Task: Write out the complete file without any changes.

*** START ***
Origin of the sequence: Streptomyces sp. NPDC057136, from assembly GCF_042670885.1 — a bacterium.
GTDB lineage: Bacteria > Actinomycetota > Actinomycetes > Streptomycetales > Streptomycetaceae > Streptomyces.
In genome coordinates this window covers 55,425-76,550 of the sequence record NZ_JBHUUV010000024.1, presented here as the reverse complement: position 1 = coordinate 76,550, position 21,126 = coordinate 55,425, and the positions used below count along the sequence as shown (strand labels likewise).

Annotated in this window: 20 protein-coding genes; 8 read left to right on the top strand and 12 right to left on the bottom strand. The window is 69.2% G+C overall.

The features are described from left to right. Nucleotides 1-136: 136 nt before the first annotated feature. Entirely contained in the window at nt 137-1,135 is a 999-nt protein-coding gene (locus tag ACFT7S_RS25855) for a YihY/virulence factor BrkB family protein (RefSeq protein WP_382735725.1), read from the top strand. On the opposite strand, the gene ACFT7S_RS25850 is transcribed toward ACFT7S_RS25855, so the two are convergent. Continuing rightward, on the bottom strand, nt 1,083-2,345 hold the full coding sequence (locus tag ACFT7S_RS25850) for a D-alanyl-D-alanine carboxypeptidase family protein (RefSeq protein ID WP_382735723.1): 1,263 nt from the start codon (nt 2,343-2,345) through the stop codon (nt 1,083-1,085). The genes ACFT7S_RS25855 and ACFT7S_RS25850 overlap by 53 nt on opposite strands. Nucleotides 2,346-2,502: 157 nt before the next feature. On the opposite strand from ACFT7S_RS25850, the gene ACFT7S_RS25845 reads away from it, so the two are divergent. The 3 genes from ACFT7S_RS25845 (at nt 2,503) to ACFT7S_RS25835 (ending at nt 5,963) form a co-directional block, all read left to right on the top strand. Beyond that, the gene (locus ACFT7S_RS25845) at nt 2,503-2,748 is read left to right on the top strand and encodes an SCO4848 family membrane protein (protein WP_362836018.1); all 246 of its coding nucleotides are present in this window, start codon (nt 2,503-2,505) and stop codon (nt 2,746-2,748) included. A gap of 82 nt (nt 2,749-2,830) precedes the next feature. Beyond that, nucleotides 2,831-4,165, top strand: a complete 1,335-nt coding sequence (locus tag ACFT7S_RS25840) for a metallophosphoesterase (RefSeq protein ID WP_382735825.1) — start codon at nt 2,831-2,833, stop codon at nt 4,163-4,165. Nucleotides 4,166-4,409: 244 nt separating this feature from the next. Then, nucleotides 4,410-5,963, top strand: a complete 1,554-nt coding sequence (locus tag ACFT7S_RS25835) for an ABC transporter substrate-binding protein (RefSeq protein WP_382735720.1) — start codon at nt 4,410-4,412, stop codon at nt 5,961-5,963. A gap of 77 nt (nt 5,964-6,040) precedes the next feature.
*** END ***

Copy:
Origin of the sequence: Streptomyces sp. NPDC057136, from assembly GCF_042670885.1 — a bacterium.
GTDB lineage: Bacteria > Actinomycetota > Actinomycetes > Streptomycetales > Streptomycetaceae > Streptomyces.
In genome coordinates this window covers 55,425-76,550 of the sequence record NZ_JBHUUV010000024.1, presented here as the reverse complement: position 1 = coordinate 76,550, position 21,126 = coordinate 55,425, and the positions used below count along the sequence as shown (strand labels likewise).

Annotated in this window: 20 protein-coding genes; 8 read left to right on the top strand and 12 right to left on the bottom strand. The window is 69.2% G+C overall.

The features are described from left to right. Nucleotides 1-136: 136 nt before the first annotated feature. Entirely contained in the window at nt 137-1,135 is a 999-nt protein-coding gene (locus tag ACFT7S_RS25855) for a YihY/virulence factor BrkB family protein (RefSeq protein WP_382735725.1), read from the top strand. On the opposite strand, the gene ACFT7S_RS25850 is transcribed toward ACFT7S_RS25855, so the two are convergent. Continuing rightward, on the bottom strand, nt 1,083-2,345 hold the full coding sequence (locus tag ACFT7S_RS25850) for a D-alanyl-D-alanine carboxypeptidase family protein (RefSeq protein ID WP_382735723.1): 1,263 nt from the start codon (nt 2,343-2,345) through the stop codon (nt 1,083-1,085). The genes ACFT7S_RS25855 and ACFT7S_RS25850 overlap by 53 nt on opposite strands. Nucleotides 2,346-2,502: 157 nt before the next feature. On the opposite strand from ACFT7S_RS25850, the gene ACFT7S_RS25845 reads away from it, so the two are divergent. The 3 genes from ACFT7S_RS25845 (at nt 2,503) to ACFT7S_RS25835 (ending at nt 5,963) form a co-directional block, all read left to right on the top strand. Beyond that, the gene (locus ACFT7S_RS25845) at nt 2,503-2,748 is read left to right on the top strand and encodes an SCO4848 family membrane protein (protein WP_362836018.1); all 246 of its coding nucleotides are present in this window, start codon (nt 2,503-2,505) and stop codon (nt 2,746-2,748) included. A gap of 82 nt (nt 2,749-2,830) precedes the next feature. Beyond that, nucleotides 2,831-4,165, top strand: a complete 1,335-nt coding sequence (locus tag ACFT7S_RS25840) for a metallophosphoesterase (RefSeq protein ID WP_382735825.1) — start codon at nt 2,831-2,833, stop codon at nt 4,163-4,165. Nucleotides 4,166-4,409: 244 nt separating this feature from the next. Then, nucleotides 4,410-5,963, top strand: a complete 1,554-nt coding sequence (locus tag ACFT7S_RS25835) for an ABC transporter substrate-binding protein (RefSeq protein WP_382735720.1) — start codon at nt 4,410-4,412, stop codon at nt 5,961-5,963. A gap of 77 nt (nt 5,964-6,040) precedes the next feature.